Hollis (Holly) Clayson , Bergen Evans Professor in the Humanities at Northwestern, is a historian of modern art who specializes in 19th-century Europe, especially France, and transatlantic exchanges between France and the U.S. Her books include, Painted Love: Prostitution in French Art of the Impressionist Era , and Paris in Despair: Art and Everyday Life Under Siege (1870-71), as well as a co-edited book (with André Dombrowski), Is Paris Still the Capital of the Nineteenth Century? Essays on Art and Modernity , 1850-1900.
Saturday, May 18, 4 - 5:30 pm
Rebecca Sive's Vote Her In: Your Guide to Electing Our First Woman President addresses the unrealized dream of millions of American women: electing our first woman president. It makes the case for the urgency of women attaining equal executive political power at all levels, including the presidency, and offers a comprehensive strategy for every woman to be a part of this campaign. This book is “inspiring, savvy and persuasive on why America needs more female leadership now," says former CNN White House Correspondent Jessica Yellin. "Rebecca offers not just the analysis, but the practical steps every woman and man can take to help get women into the C-suite and the Oval Office. And argues that the time to do it is now.”
Rebecca Sive’s career has spanned executive positions in business, government, philanthropy, academia, and the not-for-profit sector. At the University of Chicago , Harris School of Public Policy , Sive was the founding Program and Academic Director of its Women in Public Leadership executive education initiative, and was a lecturer. Sive was among the national leaders who developed women's issues agendas for Presidents Bill Clinton and Barack Obama. She was a gubernatorial appointee to the Illinois Human Rights Commission; a mayoral appointee as a commissioner of the Chicago Park District; a founding board member of the Chicago Foundation for Women; is in Feminists Who Changed America.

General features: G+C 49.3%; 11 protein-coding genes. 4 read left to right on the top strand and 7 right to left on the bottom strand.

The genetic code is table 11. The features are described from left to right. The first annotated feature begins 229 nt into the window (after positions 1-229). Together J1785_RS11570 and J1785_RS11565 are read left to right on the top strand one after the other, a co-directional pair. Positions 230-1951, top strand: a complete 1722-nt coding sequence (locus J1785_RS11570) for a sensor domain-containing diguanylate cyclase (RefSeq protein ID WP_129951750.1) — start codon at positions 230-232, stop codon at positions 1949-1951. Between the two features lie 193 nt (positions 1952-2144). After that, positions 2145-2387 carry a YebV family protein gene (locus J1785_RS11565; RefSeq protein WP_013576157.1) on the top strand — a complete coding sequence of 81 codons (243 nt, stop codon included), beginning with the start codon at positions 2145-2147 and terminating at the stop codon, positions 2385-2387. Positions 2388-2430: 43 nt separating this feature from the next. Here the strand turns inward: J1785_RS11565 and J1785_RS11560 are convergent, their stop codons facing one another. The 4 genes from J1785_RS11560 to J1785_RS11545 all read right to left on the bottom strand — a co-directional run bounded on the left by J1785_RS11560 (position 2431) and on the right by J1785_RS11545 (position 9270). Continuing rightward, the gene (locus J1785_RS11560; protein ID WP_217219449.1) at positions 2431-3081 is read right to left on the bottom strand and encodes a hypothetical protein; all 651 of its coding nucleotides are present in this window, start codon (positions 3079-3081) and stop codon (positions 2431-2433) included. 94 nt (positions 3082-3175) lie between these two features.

People 65 and older will account for 20% of the population in 2030, up from 13% in 2000. Many prognosticators blame the aging population for the stagnating economy, arguing that as more and more people retire, relatively fewer working people will have to support growing numbers of dependent elderly. But in Purpose and a Paycheck, Marketplace reporter Chris Farrell debunks this line of thought by showing how a growing movement of elderly entrepreneurs and part-time workers are creating conditions for a stronger and more vibrant economy. Reframing aging will result in faster rates of economic growth and higher living standards for all of us, in addition to a more fulfilling and financially secure second half of life for our aging population.

Chris Farrell is currently the senior economics contributor at  Marketplace , American Public Media’s nationally syndicated public radio business and economic program. He is also the economics commentator for Minnesota Public Radio and host of its series "Conversations on the Creative Economy" as well as a columnist for PBS Next Avenue and the  Star Tribune . He has published five books on personal finance and the economy, including Unretirement and The New Frugality .